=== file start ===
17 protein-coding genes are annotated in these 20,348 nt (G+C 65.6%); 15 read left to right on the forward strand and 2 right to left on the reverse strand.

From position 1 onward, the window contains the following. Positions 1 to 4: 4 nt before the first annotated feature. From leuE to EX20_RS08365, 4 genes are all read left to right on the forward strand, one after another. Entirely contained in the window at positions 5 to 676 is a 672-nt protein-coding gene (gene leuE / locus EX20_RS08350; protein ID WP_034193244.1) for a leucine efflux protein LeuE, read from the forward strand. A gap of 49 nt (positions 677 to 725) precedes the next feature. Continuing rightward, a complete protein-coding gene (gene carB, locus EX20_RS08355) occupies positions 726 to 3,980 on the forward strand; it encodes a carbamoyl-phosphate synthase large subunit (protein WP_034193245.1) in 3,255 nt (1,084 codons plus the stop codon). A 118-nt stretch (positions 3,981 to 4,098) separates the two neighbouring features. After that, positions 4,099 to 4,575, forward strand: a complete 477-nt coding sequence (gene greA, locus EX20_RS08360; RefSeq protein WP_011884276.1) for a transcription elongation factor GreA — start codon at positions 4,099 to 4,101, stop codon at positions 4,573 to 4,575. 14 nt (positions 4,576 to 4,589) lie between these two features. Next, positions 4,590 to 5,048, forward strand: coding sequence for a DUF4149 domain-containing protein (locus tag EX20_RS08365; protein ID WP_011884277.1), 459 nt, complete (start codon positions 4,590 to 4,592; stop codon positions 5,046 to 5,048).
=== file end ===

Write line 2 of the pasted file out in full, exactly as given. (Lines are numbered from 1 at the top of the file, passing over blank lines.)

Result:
From position 1 onward, the window contains the following. Positions 1 to 4: 4 nt before the first annotated feature. From leuE to EX20_RS08365, 4 genes are all read left to right on the forward strand, one after another. Entirely contained in the window at positions 5 to 676 is a 672-nt protein-coding gene (gene leuE / locus EX20_RS08350; protein ID WP_034193244.1) for a leucine efflux protein LeuE, read from the forward strand. A gap of 49 nt (positions 677 to 725) precedes the next feature. Continuing rightward, a complete protein-coding gene (gene carB, locus EX20_RS08355) occupies positions 726 to 3,980 on the forward strand; it encodes a carbamoyl-phosphate synthase large subunit (protein WP_034193245.1) in 3,255 nt (1,084 codons plus the stop codon). A 118-nt stretch (positions 3,981 to 4,098) separates the two neighbouring features. After that, positions 4,099 to 4,575, forward strand: a complete 477-nt coding sequence (gene greA, locus EX20_RS08360; RefSeq protein WP_011884276.1) for a transcription elongation factor GreA — start codon at positions 4,099 to 4,101, stop codon at positions 4,573 to 4,575. 14 nt (positions 4,576 to 4,589) lie between these two features. Next, positions 4,590 to 5,048, forward strand: coding sequence for a DUF4149 domain-containing protein (locus tag EX20_RS08365; protein ID WP_011884277.1), 459 nt, complete (start codon positions 4,590 to 4,592; stop codon positions 5,046 to 5,048).